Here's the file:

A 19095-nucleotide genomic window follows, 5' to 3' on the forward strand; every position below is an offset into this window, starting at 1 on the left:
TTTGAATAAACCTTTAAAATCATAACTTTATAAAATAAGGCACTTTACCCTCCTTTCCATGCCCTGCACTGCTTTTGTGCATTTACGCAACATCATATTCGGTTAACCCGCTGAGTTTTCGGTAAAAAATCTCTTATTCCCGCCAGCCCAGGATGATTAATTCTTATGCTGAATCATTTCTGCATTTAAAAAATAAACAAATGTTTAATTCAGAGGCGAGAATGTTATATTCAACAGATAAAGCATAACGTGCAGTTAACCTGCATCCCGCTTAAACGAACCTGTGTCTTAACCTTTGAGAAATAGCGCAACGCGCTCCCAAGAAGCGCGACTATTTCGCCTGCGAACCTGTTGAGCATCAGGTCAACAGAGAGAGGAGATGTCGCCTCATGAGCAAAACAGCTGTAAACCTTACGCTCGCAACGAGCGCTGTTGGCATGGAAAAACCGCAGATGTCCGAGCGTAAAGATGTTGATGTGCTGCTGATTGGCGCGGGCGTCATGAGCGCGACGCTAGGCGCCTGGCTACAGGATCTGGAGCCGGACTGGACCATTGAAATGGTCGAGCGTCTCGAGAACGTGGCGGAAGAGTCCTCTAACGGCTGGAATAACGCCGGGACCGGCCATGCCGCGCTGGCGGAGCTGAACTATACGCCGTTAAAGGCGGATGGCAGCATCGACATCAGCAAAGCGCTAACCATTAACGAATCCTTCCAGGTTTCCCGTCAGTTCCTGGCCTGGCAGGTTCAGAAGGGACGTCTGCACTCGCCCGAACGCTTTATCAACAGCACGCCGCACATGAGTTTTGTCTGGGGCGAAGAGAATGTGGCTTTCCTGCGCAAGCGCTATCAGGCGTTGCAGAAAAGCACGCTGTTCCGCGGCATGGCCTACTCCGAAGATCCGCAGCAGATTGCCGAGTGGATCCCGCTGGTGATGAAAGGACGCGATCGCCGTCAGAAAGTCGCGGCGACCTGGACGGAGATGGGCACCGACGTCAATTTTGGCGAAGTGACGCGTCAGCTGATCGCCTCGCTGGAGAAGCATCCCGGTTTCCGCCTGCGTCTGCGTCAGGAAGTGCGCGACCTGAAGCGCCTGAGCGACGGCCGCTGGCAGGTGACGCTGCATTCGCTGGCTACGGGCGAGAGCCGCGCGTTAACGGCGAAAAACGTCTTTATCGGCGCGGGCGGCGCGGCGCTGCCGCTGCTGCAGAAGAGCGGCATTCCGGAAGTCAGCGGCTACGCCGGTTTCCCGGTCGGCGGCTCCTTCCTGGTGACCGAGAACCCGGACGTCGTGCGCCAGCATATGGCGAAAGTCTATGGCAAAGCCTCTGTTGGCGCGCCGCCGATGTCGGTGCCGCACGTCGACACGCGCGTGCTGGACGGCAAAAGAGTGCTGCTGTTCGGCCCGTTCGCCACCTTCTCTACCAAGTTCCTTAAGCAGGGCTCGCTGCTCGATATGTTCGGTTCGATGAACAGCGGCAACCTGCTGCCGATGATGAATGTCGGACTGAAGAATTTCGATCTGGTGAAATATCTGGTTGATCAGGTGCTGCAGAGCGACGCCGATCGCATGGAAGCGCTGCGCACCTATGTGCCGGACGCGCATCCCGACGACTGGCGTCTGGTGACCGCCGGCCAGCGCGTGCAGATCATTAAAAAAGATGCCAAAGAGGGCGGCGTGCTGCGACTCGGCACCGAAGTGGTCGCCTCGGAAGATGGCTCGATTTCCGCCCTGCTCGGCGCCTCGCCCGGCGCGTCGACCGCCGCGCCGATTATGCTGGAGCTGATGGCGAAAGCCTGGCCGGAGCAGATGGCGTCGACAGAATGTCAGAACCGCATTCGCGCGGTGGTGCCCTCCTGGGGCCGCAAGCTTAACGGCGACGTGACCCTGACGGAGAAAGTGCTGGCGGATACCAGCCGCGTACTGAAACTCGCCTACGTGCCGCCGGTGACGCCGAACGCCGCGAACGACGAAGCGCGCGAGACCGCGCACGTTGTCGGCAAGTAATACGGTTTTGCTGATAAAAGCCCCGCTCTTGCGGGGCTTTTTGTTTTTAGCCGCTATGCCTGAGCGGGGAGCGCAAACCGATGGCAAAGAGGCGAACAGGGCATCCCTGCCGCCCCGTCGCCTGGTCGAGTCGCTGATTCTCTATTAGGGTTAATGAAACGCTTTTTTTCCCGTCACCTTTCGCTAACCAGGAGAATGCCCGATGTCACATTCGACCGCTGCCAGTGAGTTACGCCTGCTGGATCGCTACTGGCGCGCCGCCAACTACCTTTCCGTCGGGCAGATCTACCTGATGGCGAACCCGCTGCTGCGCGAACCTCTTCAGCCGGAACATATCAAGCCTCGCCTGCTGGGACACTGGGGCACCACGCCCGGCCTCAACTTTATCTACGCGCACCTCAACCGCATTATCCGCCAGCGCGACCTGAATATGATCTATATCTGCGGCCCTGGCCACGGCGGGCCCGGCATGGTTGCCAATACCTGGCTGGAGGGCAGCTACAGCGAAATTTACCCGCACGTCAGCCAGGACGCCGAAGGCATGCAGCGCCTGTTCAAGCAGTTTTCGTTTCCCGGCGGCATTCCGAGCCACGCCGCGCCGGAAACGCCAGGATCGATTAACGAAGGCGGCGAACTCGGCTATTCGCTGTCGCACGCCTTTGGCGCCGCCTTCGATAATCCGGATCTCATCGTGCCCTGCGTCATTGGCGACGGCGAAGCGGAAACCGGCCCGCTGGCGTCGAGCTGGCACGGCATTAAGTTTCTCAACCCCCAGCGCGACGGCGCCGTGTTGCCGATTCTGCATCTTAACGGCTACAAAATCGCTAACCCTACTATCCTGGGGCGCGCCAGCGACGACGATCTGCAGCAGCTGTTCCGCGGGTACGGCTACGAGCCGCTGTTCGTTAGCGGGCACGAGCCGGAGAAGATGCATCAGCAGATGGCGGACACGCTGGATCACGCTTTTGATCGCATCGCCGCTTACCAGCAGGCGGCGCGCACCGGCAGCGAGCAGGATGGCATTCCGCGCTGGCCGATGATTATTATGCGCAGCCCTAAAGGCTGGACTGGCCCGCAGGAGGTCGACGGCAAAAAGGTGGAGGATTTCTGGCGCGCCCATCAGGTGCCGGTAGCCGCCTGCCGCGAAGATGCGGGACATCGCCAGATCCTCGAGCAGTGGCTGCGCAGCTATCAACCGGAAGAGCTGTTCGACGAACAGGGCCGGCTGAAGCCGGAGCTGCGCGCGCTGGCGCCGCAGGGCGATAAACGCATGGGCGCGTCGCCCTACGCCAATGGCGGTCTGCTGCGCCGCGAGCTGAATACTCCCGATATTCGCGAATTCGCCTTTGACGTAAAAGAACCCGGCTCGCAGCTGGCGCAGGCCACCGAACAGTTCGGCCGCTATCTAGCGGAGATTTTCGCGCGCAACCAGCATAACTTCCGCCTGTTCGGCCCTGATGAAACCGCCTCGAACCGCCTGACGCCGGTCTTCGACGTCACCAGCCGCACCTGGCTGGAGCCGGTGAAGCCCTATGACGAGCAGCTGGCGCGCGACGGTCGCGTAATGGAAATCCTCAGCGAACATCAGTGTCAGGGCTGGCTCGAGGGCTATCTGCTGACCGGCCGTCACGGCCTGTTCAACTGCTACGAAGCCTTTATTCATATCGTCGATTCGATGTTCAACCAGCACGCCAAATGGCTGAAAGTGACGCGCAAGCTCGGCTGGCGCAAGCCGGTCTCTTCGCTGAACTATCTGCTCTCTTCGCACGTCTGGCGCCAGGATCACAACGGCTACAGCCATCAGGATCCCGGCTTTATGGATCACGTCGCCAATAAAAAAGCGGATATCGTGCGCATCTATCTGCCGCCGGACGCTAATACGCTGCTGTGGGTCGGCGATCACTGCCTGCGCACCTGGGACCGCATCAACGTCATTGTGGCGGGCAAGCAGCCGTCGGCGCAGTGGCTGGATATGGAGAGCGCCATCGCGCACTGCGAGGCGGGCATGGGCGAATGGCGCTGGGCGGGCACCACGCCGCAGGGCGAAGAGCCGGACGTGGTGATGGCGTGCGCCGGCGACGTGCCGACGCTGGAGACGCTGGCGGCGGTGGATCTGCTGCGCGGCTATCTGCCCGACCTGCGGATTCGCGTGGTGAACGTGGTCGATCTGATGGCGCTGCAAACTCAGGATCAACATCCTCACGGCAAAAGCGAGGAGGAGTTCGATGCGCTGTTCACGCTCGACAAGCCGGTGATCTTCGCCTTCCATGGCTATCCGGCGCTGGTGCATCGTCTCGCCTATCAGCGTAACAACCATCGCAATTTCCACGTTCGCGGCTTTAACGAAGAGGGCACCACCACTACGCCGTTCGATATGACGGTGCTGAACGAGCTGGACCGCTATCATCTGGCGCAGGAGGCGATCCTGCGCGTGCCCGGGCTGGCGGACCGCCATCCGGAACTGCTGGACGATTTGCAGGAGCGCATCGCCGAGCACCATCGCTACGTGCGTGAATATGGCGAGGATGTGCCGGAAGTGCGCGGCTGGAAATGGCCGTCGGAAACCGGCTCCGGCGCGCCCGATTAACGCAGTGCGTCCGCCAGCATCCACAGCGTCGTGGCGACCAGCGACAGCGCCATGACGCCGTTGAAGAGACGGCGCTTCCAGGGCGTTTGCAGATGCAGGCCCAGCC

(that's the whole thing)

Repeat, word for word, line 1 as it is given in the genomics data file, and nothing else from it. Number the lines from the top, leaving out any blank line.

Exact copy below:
A 19095-nucleotide genomic window follows, 5' to 3' on the forward strand; every position below is an offset into this window, starting at 1 on the left: